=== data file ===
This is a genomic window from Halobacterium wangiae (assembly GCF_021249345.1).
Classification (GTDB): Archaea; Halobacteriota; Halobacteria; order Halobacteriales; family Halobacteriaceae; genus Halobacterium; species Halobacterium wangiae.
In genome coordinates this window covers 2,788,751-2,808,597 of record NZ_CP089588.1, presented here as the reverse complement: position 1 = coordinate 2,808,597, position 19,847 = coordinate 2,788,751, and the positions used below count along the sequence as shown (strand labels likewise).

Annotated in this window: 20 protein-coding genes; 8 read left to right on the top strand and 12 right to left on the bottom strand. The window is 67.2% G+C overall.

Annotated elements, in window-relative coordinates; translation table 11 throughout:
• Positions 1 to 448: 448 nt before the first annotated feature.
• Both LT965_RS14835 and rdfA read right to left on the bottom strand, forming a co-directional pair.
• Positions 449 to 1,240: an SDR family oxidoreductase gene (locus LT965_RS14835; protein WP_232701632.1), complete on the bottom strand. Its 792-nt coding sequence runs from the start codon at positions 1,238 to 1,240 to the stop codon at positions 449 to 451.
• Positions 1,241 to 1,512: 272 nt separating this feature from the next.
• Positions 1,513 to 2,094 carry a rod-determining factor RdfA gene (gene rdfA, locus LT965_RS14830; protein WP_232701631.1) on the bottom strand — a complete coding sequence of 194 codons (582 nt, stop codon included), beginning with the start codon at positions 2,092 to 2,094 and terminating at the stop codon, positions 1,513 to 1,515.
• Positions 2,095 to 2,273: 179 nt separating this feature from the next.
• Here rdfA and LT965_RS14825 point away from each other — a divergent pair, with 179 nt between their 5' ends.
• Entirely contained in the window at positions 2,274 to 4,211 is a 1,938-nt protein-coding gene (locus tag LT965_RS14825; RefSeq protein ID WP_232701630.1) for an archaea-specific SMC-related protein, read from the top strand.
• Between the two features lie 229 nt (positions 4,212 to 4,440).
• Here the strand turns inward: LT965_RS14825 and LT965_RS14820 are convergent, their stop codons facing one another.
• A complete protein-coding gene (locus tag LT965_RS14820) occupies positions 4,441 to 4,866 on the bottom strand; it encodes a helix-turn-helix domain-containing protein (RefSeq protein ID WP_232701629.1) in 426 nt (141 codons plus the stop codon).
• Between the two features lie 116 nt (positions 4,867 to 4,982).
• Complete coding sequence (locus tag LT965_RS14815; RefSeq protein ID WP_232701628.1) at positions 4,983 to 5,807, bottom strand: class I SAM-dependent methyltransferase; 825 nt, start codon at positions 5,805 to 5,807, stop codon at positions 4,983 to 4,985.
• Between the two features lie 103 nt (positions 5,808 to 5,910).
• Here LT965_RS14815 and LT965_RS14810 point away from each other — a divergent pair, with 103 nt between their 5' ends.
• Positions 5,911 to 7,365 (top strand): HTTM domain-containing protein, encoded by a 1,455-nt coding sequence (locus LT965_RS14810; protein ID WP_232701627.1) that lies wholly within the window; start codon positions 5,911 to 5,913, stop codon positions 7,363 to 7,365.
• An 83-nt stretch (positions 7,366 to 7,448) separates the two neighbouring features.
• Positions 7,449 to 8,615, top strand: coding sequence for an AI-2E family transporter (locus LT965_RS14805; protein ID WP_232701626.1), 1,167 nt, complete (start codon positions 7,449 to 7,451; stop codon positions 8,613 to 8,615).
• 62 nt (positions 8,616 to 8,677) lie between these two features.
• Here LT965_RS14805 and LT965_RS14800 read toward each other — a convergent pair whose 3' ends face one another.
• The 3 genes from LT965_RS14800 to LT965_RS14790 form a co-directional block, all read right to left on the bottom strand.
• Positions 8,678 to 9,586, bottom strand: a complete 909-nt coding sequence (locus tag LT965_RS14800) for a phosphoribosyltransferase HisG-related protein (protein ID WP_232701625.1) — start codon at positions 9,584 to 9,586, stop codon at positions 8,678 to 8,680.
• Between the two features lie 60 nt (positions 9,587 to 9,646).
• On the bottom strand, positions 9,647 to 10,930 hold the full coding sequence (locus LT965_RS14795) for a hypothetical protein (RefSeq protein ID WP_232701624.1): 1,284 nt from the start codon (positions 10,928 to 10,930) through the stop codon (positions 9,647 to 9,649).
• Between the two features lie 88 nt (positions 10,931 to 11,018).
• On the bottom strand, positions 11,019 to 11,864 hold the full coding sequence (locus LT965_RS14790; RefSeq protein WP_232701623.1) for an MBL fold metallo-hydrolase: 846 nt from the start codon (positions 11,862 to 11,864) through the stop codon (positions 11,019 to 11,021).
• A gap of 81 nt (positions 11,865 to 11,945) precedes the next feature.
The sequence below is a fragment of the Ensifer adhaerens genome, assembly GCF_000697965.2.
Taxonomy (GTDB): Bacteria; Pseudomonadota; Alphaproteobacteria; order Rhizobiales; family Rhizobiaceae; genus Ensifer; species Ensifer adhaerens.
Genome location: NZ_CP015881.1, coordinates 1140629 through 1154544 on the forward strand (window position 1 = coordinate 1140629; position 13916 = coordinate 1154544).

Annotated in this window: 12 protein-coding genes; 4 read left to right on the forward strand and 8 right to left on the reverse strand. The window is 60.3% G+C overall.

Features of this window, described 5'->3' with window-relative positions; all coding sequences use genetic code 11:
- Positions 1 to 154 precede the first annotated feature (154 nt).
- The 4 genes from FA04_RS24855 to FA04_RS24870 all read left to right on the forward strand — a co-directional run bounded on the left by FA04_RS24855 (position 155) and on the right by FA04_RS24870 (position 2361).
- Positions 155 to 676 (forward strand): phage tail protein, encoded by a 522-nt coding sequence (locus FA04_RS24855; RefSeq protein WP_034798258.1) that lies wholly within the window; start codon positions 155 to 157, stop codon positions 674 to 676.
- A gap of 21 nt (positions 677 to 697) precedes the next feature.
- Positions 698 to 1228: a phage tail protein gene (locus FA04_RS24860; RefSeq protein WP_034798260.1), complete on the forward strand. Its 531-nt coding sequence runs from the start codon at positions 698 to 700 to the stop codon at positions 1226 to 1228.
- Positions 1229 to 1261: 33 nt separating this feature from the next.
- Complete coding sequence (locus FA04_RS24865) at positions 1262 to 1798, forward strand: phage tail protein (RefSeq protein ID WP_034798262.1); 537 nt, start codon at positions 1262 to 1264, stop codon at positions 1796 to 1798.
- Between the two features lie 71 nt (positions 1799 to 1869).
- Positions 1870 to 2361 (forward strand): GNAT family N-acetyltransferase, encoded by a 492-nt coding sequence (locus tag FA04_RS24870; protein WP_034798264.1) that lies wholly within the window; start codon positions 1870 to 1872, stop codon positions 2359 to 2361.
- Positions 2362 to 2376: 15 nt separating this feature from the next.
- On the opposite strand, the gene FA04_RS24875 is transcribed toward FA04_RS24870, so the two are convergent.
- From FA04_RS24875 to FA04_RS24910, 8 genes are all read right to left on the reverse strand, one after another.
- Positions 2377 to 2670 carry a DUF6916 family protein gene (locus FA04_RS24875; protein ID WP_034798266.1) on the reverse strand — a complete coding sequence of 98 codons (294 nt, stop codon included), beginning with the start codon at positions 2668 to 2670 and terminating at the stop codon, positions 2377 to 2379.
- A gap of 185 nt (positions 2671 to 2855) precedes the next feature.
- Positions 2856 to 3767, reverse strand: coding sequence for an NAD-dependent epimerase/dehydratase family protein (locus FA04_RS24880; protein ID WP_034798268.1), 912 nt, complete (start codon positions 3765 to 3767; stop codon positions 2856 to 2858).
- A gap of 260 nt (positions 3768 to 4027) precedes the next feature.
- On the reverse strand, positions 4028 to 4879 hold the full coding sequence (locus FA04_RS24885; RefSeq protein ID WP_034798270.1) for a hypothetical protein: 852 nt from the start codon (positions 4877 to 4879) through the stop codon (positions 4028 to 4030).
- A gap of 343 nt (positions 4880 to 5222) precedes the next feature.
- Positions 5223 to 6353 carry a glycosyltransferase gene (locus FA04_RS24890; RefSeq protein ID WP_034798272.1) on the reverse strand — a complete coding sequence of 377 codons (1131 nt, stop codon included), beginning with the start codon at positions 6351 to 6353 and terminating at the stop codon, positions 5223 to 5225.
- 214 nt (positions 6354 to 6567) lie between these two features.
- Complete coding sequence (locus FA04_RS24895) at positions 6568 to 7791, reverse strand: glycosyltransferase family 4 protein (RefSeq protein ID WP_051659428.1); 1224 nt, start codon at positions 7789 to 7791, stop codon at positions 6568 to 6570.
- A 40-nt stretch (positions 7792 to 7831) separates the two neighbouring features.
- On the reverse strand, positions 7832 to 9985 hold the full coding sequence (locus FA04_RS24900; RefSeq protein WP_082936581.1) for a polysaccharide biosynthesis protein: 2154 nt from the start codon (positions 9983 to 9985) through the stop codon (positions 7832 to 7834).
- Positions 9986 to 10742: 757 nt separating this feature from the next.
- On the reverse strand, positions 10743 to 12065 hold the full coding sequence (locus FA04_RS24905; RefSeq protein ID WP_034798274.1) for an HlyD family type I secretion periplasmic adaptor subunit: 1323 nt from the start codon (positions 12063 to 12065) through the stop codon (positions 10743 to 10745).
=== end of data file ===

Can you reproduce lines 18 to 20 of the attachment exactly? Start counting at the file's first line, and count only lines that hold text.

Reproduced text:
• Complete coding sequence (locus tag LT965_RS14815; RefSeq protein ID WP_232701628.1) at positions 4,983 to 5,807, bottom strand: class I SAM-dependent methyltransferase; 825 nt, start codon at positions 5,805 to 5,807, stop codon at positions 4,983 to 4,985.
• Between the two features lie 103 nt (positions 5,808 to 5,910).
• Here LT965_RS14815 and LT965_RS14810 point away from each other — a divergent pair, with 103 nt between their 5' ends.